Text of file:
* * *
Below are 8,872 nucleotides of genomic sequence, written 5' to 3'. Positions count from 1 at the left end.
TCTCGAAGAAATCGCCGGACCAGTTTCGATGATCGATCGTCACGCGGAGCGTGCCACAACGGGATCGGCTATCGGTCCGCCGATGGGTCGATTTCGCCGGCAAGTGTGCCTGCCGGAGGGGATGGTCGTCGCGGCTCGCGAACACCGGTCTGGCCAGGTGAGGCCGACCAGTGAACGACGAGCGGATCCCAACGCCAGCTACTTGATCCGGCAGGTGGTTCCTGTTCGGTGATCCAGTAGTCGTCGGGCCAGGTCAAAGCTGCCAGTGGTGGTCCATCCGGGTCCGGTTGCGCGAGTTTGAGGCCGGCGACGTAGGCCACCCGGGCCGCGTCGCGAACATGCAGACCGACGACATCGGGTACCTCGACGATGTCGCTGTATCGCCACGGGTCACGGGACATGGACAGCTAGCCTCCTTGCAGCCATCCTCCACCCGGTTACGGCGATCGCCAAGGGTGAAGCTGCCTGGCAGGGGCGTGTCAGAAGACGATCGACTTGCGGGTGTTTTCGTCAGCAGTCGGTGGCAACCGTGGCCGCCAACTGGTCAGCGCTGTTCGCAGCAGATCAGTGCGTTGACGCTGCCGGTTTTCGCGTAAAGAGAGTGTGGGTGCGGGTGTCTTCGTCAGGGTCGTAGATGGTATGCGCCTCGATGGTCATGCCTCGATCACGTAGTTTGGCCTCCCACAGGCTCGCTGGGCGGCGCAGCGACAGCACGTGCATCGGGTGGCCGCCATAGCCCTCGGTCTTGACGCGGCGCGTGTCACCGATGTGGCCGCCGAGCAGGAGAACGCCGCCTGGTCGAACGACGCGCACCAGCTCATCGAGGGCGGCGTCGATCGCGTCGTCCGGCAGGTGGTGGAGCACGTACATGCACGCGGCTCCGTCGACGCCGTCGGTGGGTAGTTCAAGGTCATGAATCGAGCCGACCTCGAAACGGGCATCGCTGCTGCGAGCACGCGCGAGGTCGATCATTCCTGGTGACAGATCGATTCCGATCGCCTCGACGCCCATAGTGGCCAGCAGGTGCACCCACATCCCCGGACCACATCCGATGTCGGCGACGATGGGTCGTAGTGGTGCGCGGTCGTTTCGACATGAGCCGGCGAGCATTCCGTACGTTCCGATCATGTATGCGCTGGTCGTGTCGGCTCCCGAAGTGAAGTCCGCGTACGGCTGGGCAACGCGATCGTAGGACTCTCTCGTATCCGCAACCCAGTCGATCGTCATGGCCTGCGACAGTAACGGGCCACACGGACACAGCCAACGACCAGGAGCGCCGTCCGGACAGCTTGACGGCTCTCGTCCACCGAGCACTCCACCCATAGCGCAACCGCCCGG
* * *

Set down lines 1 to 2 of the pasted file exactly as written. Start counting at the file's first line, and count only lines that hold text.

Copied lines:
Below are 8,872 nucleotides of genomic sequence, written 5' to 3'. Positions count from 1 at the left end.
TCTCGAAGAAATCGCCGGACCAGTTTCGATGATCGATCGTCACGCGGAGCGTGCCACAACGGGATCGGCTATCGGTCCGCCGATGGGTCGATTTCGCCGGCAAGTGTGCCTGCCGGAGGGGATGGTCGTCGCGGCTCGCGAACACCGGTCTGGCCAGGTGAGGCCGACCAGTGAACGACGAGCGGATCCCAACGCCAGCTACTTGATCCGGCAGGTGGTTCCTGTTCGGTGATCCAGTAGTCGTCGGGCCAGGTCAAAGCTGCCAGTGGTGGTCCATCCGGGTCCGGTTGCGCGAGTTTGAGGCCGGCGACGTAGGCCACCCGGGCCGCGTCGCGAACATGCAGACCGACGACATCGGGTACCTCGACGATGTCGCTGTATCGCCACGGGTCACGGGACATGGACAGCTAGCCTCCTTGCAGCCATCCTCCACCCGGTTACGGCGATCGCCAAGGGTGAAGCTGCCTGGCAGGGGCGTGTCAGAAGACGATCGACTTGCGGGTGTTTTCGTCAGCAGTCGGTGGCAACCGTGGCCGCCAACTGGTCAGCGCTGTTCGCAGCAGATCAGTGCGTTGACGCTGCCGGTTTTCGCGTAAAGAGAGTGTGGGTGCGGGTGTCTTCGTCAGGGTCGTAGATGGTATGCGCCTCGATGGTCATGCCTCGATCACGTAGTTTGGCCTCCCACAGGCTCGCTGGGCGGCGCAGCGACAGCACGTGCATCGGGTGGCCGCCATAGCCCTCGGTCTTGACGCGGCGCGTGTCACCGATGTGGCCGCCGAGCAGGAGAACGCCGCCTGGTCGAACGACGCGCACCAGCTCATCGAGGGCGGCGTCGATCGCGTCGTCCGGCAGGTGGTGGAGCACGTACATGCACGCGGCTCCGTCGACGCCGTCGGTGGGTAGTTCAAGGTCATGAATCGAGCCGACCTCGAAACGGGCATCGCTGCTGCGAGCACGCGCGAGGTCGATCATTCCTGGTGACAGATCGATTCCGATCGCCTCGACGCCCATAGTGGCCAGCAGGTGCACCCACATCCCCGGACCACATCCGATGTCGGCGACGATGGGTCGTAGTGGTGCGCGGTCGTTTCGACATGAGCCGGCGAGCATTCCGTACGTTCCGATCATGTATGCGCTGGTCGTGTCGGCTCCCGAAGTGAAGTCCGCGTACGGCTGGGCAACGCGATCGTAGGACTCTCTCGTATCCGCAACCCAGTCGATCGTCATGGCCTGCGACAGTAACGGGCCACACGGACACAGCCAACGACCAGGAGCGCCGTCCGGACAGCTTGACGGCTCTCGTCCACCGAGCACTCCACCCATAGCGCAACCGCCCGG